It was all too familiar a situation for many an early-90s kid.
2) Chewed up tapes
‘What the hell was that?’ A phrase familiar to anyone who’s ever heard the crunch that accompanies the chewing up of a VHS tape. Was there ever a more soul-crushing sound?
This would happen when one of the two spools within the cassette itself started rotating slower than the other, causing the tape to build up and eventually get chewed into an unwatchable mess.
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Of course, many of us tried to salvage precious recordings by physically winding the spools ourselves until the tape went taut again. Inevitably, this would result in an unwatchable portion of the film, where the scene would transform into a nightmare landscape, as characters faces became distorted and the soundtrack started to sound like it was recorded in an as-yet unexplored portion of the ocean floor.
Things have changed since then. Once the DVD and Blu-ray era arrived, we had to worry about scratched discs instead of chewed tapes. And these days all we have to worry about is a decent Wi-Fi connection. That and the threat of another Netflix-Adam Sandler collaboration hitting the streaming queue.
3) Rewinding etiquette
Years ago, it was customary for owners of a video tape to rewind the spools of their cassette after viewing a particular film, so that the next time they, or another, came to view it, the tape would be in a fit condition for immediate viewing.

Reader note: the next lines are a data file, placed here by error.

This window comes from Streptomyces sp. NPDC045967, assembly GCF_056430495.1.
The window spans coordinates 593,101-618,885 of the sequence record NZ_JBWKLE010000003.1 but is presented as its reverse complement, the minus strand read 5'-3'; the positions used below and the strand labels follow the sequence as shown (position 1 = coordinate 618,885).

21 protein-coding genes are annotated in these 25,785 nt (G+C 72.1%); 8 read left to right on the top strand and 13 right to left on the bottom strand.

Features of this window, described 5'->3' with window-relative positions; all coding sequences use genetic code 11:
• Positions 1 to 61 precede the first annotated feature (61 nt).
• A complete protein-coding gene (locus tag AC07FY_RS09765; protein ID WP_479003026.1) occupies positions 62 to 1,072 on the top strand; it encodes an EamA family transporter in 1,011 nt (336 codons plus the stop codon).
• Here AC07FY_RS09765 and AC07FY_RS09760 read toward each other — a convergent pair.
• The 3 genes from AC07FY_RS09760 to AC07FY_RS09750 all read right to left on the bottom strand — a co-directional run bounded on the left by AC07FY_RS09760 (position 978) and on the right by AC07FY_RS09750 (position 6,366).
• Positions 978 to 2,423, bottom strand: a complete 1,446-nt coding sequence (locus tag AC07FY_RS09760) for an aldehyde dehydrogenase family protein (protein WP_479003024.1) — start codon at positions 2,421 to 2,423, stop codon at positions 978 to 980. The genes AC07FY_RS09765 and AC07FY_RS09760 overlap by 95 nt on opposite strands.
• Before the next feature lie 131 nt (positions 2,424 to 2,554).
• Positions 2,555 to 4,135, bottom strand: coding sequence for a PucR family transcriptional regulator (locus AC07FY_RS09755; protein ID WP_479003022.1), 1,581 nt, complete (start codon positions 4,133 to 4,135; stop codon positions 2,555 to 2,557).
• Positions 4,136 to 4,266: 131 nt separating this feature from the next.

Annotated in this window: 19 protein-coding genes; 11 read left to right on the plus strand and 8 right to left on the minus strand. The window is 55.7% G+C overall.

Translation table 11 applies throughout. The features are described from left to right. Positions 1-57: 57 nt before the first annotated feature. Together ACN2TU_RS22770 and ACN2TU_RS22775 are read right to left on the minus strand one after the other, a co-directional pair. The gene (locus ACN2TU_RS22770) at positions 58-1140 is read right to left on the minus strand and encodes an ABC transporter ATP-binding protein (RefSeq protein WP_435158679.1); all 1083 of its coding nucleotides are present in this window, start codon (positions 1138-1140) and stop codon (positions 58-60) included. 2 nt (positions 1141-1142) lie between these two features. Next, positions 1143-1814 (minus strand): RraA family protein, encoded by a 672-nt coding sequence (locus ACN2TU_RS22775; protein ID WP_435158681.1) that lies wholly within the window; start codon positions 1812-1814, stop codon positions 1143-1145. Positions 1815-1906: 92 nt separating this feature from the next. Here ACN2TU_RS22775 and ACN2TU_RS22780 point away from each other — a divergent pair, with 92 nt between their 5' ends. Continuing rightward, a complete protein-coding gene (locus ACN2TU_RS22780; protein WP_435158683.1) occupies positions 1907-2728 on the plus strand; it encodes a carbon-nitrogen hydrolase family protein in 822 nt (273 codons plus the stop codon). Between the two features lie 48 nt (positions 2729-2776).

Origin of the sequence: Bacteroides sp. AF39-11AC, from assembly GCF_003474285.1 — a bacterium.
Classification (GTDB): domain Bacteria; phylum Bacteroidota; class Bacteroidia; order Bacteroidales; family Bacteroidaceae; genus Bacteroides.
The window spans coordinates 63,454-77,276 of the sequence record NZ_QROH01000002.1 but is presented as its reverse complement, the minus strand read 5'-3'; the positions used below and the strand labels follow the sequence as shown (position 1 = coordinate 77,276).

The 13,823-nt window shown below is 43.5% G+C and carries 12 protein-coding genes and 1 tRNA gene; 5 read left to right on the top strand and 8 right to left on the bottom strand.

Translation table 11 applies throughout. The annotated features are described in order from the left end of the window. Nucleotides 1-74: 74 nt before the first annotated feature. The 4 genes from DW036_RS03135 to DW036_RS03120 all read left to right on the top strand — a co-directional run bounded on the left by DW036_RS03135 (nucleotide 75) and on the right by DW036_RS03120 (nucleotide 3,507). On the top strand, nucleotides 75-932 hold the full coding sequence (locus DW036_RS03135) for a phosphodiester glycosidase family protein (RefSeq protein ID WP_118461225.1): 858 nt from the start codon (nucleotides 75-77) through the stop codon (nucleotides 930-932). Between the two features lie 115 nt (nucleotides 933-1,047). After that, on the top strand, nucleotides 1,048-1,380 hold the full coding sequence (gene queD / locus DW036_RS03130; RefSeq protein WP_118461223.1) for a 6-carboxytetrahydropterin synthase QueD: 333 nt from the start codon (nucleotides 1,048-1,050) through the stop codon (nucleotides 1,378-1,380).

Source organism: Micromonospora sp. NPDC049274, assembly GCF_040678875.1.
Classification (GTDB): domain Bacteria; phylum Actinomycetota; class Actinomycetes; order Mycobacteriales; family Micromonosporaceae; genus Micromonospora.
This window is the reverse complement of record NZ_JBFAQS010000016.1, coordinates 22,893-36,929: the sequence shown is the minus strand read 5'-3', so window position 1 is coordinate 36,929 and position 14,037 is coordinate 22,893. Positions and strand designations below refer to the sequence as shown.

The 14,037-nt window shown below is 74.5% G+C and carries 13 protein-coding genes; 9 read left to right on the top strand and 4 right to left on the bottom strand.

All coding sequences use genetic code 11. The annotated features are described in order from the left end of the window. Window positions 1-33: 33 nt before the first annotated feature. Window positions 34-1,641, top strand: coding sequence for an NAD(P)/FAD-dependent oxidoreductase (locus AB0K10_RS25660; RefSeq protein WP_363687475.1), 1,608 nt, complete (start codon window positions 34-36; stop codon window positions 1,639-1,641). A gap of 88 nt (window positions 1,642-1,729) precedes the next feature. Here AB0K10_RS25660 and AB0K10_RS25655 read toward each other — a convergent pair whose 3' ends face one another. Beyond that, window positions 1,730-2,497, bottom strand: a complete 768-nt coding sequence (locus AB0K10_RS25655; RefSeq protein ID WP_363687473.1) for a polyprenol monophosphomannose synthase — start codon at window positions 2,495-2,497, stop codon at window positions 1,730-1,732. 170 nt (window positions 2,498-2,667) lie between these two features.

Unfortunately, this didn’t always happen.
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Aside from rewinding being a major pain, the problem was perhaps worst when it came to renting video tapes (that was also a thing once upon a time). There was always some heartless bastard that returned the cassettes to Blockbuster without rewinding them, making it a genuine blessing when some kind Samaritan actually heeded the advice of Jack Black and Mos Def to ‘Be Kind Rewind’.
These days such a phrase would be meaningless to the average kid, but for many, it was a guiding principle only the most wretched soul would dare deviate from.
Rewinding’s ugly cousin, this innovative technology actually allowed you to move forward in time at an accelerated rate. Not too accelerated though. Way before the concept of chapters was introduced with the DVD, fast-forwarding was the only way to skip ahead on a video tape.